In about 1996, Kelley Stoltz – a pop classicist who’s been loitering near to obscurity for a few years now – moved to San Francisco. When he arrived on the West Coast, he fell in with Brendan Benson, another singer-songwriter who originally came from Detroit and who was just launching his solo career.
Things didn’t initially work out for Benson, and he headed back to Michigan, where his records improved exponentially and he met a quixotic firebrand called Jack White. Soon enough, there was The Raconteurs, a masterly hybrid of gnarly garage rock and melodious, ornate ‘60s pop.
If Benson had stayed put in San Francisco, and the equally talented Stoltz had never left Detroit, it’s easy to imagine the latter becoming White’s henchman in The Raconteurs. Instead, working away quietly and assiduously, Stoltz seems to have reached more or less the same place by himself. Circular Sounds is his fourth album, and brightly refines the skills that Stoltz displayed on Antique Glow (2004) and Below The Branches (2006). The influence of Echo & The Bunnymen, memorialised on Crock O’Dials, Stoltz’s lo-fi reconstruction of Crocodiles from 2005, is not so apparent.
Like Benson, White and Elliott Smith (especially circa XO and Figure 8), Stoltz is one of those American musicians who can translate an encyclopaedic knowledge of rock into something fresh and invigorating. Like them, too, he’s partial to The Beatles and The Kinks as well as arcana – though not to the attitudinal showboating that seems to be adopted by most British disciples of those bands.
As a consequence, Circular Sounds is a collection of snappy, mildly psychedelic, instantly memorable songs, delivered with an unfussy and becoming modesty. That’s not to say they’re unambitious: from the brassy opening of “Everything Begins”, through the crunchy “Pump It Up” cousin, “Birmingham Eccentric”, to the layered chamber groove of “Reflection”, Stoltz has a great knack of making a sound that’s both expansive and homely.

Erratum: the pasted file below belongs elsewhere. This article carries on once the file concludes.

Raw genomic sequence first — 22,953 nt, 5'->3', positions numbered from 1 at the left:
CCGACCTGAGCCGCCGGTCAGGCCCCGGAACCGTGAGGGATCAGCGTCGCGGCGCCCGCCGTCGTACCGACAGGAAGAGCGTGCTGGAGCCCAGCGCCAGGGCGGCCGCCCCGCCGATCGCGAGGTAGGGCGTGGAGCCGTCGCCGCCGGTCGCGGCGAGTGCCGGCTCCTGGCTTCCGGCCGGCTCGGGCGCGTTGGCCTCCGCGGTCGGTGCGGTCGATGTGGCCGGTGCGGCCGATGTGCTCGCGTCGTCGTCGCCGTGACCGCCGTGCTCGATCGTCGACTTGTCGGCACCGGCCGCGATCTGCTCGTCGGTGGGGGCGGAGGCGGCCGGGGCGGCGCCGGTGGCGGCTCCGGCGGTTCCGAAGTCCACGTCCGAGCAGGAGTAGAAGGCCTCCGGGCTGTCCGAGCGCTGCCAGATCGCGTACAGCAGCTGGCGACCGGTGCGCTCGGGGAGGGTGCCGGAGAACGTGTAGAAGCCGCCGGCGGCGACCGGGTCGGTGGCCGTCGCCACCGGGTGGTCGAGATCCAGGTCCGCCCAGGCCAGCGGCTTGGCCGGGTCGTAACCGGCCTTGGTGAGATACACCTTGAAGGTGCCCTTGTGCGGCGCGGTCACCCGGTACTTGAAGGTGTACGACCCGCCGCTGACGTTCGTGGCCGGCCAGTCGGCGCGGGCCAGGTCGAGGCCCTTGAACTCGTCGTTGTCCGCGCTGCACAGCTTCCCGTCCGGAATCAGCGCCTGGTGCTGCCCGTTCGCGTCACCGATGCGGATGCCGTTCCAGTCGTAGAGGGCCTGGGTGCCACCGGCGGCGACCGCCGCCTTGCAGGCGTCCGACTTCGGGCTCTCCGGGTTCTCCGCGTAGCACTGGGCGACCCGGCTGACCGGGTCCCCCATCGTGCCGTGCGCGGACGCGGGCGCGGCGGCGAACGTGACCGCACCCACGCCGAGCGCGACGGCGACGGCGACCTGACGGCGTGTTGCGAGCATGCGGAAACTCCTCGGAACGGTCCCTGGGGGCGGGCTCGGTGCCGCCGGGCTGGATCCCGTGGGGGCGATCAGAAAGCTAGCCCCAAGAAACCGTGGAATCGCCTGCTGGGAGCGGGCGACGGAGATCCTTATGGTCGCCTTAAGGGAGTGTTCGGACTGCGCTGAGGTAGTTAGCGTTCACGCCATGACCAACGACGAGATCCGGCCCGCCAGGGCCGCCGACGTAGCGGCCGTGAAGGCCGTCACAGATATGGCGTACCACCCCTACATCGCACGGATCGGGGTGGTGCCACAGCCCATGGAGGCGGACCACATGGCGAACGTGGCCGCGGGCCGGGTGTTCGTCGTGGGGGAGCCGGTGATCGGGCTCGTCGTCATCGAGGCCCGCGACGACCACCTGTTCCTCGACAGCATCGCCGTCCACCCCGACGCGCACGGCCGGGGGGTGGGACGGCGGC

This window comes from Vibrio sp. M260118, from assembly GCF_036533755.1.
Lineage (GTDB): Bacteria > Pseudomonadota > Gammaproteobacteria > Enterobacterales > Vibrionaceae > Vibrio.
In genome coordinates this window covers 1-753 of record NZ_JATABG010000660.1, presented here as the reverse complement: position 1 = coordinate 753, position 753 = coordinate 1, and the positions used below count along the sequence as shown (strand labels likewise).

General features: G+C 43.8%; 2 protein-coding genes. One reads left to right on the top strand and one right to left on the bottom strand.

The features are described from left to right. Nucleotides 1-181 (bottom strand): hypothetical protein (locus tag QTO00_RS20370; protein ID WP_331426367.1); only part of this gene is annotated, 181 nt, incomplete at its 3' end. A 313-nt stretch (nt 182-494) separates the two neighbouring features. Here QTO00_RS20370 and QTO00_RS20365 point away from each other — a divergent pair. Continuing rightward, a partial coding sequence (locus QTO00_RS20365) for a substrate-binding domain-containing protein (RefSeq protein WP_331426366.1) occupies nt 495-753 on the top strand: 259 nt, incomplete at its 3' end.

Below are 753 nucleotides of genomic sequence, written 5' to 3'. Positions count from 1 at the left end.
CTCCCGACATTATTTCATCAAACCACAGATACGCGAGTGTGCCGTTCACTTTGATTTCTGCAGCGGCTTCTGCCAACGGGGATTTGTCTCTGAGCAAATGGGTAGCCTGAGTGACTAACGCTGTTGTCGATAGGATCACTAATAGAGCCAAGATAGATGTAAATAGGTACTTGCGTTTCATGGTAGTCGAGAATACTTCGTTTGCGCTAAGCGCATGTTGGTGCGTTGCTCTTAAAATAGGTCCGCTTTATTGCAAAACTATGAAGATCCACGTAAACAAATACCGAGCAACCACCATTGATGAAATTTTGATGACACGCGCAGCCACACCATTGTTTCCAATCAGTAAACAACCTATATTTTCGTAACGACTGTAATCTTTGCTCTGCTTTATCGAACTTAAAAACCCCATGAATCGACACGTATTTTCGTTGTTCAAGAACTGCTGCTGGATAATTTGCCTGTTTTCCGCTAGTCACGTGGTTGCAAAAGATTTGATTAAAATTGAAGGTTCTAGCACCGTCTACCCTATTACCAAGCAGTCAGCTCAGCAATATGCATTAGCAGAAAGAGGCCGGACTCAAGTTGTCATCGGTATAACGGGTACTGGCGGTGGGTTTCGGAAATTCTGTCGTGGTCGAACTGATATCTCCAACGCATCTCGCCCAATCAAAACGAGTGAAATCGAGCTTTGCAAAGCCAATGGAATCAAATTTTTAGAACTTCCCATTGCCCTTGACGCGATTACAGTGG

It’s the unforced, artisanal charm with which he churns out this stuff that really impresses. Right now, the intricate chimes of “When You Forget” – a lovely ringer for The Kinks circa 1970 – is a personal favourite. But there’s so much to enjoy here, it seems churlish to be picky. When The Raconteurs return in the spring, even they might struggle to match these miniature classics.
UNCUT Q&A: Kelley Stoltz
UNCUT: Compared to 2006’s Below The Branches, the songs here feel shorter, poppier and more commercial. Was that a conscious decision?
KELLEY STOLTZ: I don’t think it was a conscious decision – it’s just an evolution in songwriting… you learn that you don’t need five minutes to tell your story all the time.
“Your Reverie”, “When You Forget”, “To Speak To The Girl” – there are a number of immediately catchy, three-minute pop moments here…
Well, I definitely made a decision to make songs shorter – and that was due to the fact that reel-to-reel analogue tapes, which I record on, were getting much, much scarcer for a while. Nobody was making them. So I might have made a subconscious decision to say ‘let’s make two-and-a-half, three minute songs instead of six minute songs because then I don’t have go buy so much tape’. ’Cos I had such a hard time finding the stuff!
INTERVIEW: MARK BENTLEY
Pic credit: Darrell Taunt